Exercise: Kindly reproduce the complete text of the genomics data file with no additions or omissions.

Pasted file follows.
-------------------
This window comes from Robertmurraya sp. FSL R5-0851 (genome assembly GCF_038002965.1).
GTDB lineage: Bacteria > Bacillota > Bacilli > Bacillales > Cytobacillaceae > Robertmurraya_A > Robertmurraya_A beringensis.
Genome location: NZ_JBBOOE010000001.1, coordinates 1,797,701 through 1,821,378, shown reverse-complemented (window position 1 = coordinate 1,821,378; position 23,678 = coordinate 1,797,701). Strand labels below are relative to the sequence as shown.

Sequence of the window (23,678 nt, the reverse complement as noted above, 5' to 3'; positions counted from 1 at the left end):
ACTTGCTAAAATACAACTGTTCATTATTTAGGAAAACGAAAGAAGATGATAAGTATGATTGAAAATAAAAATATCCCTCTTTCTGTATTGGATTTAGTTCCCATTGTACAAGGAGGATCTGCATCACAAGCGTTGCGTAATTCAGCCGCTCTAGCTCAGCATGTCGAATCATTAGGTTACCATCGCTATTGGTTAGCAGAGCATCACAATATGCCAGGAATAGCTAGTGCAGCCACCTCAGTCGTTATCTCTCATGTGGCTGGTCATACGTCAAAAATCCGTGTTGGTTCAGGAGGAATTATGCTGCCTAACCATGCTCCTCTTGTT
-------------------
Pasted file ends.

This window comes from Robertmurraya sp. FSL R5-0851 (genome assembly GCF_038002965.1).
GTDB lineage: Bacteria > Bacillota > Bacilli > Bacillales > Cytobacillaceae > Robertmurraya_A > Robertmurraya_A beringensis.
Genome location: NZ_JBBOOE010000001.1, coordinates 1,797,701 through 1,821,378, shown reverse-complemented (window position 1 = coordinate 1,821,378; position 23,678 = coordinate 1,797,701). Strand labels below are relative to the sequence as shown.

Sequence of the window (23,678 nt, the reverse complement as noted above, 5' to 3'; positions counted from 1 at the left end):
ACTTGCTAAAATACAACTGTTCATTATTTAGGAAAACGAAAGAAGATGATAAGTATGATTGAAAATAAAAATATCCCTCTTTCTGTATTGGATTTAGTTCCCATTGTACAAGGAGGATCTGCATCACAAGCGTTGCGTAATTCAGCCGCTCTAGCTCAGCATGTCGAATCATTAGGTTACCATCGCTATTGGTTAGCAGAGCATCACAATATGCCAGGAATAGCTAGTGCAGCCACCTCAGTCGTTATCTCTCATGTGGCTGGTCATACGTCAAAAATCCGTGTTGGTTCAGGAGGAATTATGCTGCCTAACCATGCTCCTCTTGTT